JURI 3246 Literature Review Essay

Submitted By tbeaudoin17
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JURI 3246 Literature Review
The Nexus of Law and Mental Health: Criminally Insane Women
Talisa Beaudoin
Laurentian University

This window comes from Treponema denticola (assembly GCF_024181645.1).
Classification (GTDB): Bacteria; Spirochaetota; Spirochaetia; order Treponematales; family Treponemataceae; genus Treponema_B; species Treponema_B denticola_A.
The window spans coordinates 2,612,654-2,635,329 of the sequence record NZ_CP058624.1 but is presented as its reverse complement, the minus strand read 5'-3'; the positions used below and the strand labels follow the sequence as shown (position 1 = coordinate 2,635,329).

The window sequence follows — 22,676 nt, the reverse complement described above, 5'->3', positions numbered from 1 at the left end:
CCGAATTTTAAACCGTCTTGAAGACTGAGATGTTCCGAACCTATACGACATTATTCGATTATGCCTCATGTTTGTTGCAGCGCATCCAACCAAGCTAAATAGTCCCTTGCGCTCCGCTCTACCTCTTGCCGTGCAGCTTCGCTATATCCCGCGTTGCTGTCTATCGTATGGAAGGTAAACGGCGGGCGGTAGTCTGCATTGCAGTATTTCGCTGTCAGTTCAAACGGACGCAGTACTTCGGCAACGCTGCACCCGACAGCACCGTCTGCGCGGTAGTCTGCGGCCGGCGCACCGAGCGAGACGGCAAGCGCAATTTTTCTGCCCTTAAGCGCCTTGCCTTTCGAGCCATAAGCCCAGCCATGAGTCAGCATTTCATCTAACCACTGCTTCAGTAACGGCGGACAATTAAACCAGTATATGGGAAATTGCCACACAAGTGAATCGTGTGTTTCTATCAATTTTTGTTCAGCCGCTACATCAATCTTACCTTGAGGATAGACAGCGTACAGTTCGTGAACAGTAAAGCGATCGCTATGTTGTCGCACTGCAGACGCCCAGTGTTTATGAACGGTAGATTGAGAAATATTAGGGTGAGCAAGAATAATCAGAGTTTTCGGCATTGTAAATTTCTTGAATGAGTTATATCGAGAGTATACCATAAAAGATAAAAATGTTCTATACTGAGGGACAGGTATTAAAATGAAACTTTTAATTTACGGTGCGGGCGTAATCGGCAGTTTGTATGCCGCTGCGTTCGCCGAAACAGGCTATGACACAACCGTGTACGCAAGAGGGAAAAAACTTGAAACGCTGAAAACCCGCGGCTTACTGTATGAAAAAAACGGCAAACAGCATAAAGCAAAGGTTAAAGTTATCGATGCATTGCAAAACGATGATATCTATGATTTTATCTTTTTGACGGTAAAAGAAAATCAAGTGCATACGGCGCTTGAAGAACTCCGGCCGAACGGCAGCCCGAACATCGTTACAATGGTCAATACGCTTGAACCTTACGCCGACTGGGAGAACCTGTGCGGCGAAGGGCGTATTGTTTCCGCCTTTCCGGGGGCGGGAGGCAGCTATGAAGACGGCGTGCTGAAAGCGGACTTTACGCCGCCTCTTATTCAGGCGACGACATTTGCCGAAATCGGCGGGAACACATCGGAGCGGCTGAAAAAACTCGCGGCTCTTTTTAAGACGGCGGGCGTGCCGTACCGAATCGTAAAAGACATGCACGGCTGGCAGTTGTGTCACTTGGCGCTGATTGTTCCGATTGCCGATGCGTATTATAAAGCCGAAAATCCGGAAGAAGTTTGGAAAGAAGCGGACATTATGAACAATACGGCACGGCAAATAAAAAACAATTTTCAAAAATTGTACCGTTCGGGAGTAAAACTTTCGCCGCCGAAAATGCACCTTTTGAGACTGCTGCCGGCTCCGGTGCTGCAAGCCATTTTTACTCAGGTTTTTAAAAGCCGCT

The nexus of law and health of Canadian women can be seen in varying degrees, the degrees in which they are seen are crucial to the distribution of sentences for criminal offences. The highest form of mental disorder defense is known previously as criminal insanity, now it is known as not criminally responsible on account of mental disorder. Although not categorized as defenses, there are other mental disorders correlating to criminal offences committed by women in relation to their defences and sentencing. Mental health disorders such as postpartum psychosis, premenstrual syndrome (PMS), post-traumatic stress disorder (PTSD), rape trauma syndrome and battered women syndrome are found in relation to women who have been tried for criminal offences. In reviewing the five following articles, we can determine how these author’s ideas further our knowledge of the relationship between the law and mental health of woman criminals in Canada, from past to present. In the dated article, Battered Women and the Defence of Provocation, Tim Quigley attempts to examine women who kill their husbands after sustaining profound abuse, along with the legal liability that follows. In determining the legal liability of these women, Quigley seeks to determine if women who kill as result of abuse are at a disadvantage of defending themselves using current law. The author explores the use of self-defence for battered women as a failing defence. He then suggests the possibility of using the defence of provocation as a better alternative. After examining the legal necessities of both defences and comparing one another, the author concludes that the defence of provocation may in fact be a more suitable defence for women who kill in relation to prolonged abuse. In his article, and with reference to psychological findings, Quigley expresses the idea that “the woman who had been repeatedly abused can suffer profound psychological and emotional effects” (Quigley, 228). The author’s commentary on the psychological aspect of reasoning behind criminal behaviour illustrates his depiction of woman criminality as a result of mental health issues. A lot of older work that attempts to understand the increase of women offences relates primarily to the idea that women commit crimes because of some psychological problem or the idea that women commit crimes due to insanity. Quigley’s article, much like other articles written around that time do grasp an idea that may be somewhat accurate, however; these articles fail to explore the more complex reasoning’s behind female offences. Although it is accurate that women who experience traumatic events are likely to experience mental health issues such as depression, anxiety and posttraumatic stress disorder, it is not likely that all women who are subject to abuse could be described psychologically as “insane.” More recent work on the topic of mental health and women offenders explore contrasting viewpoints as to why there has been an increase in woman criminality. In a more recent article, Constituting the Violence of Criminalized Women, author’s Elizabeth Comack and Salena Brickey discuss research they conducted in order to diminish the female violence stereotypes of “victim,” “mad,” or “bad.” The author’s conducted their research by interviewing female violent offenders. This research gave women charged with violent crimes the ability to represent themselves apart from the typical stereotypes. The authors were then able to compare and contrast their findings with the typical stereotypes about women offenders. In conclusion, the author’s found that the women had difficulty attributing their own experiences with violence to the confinement of these discourses. In this article, the authors’ illustrate the idea that there are other reasons as to why women commit violent crimes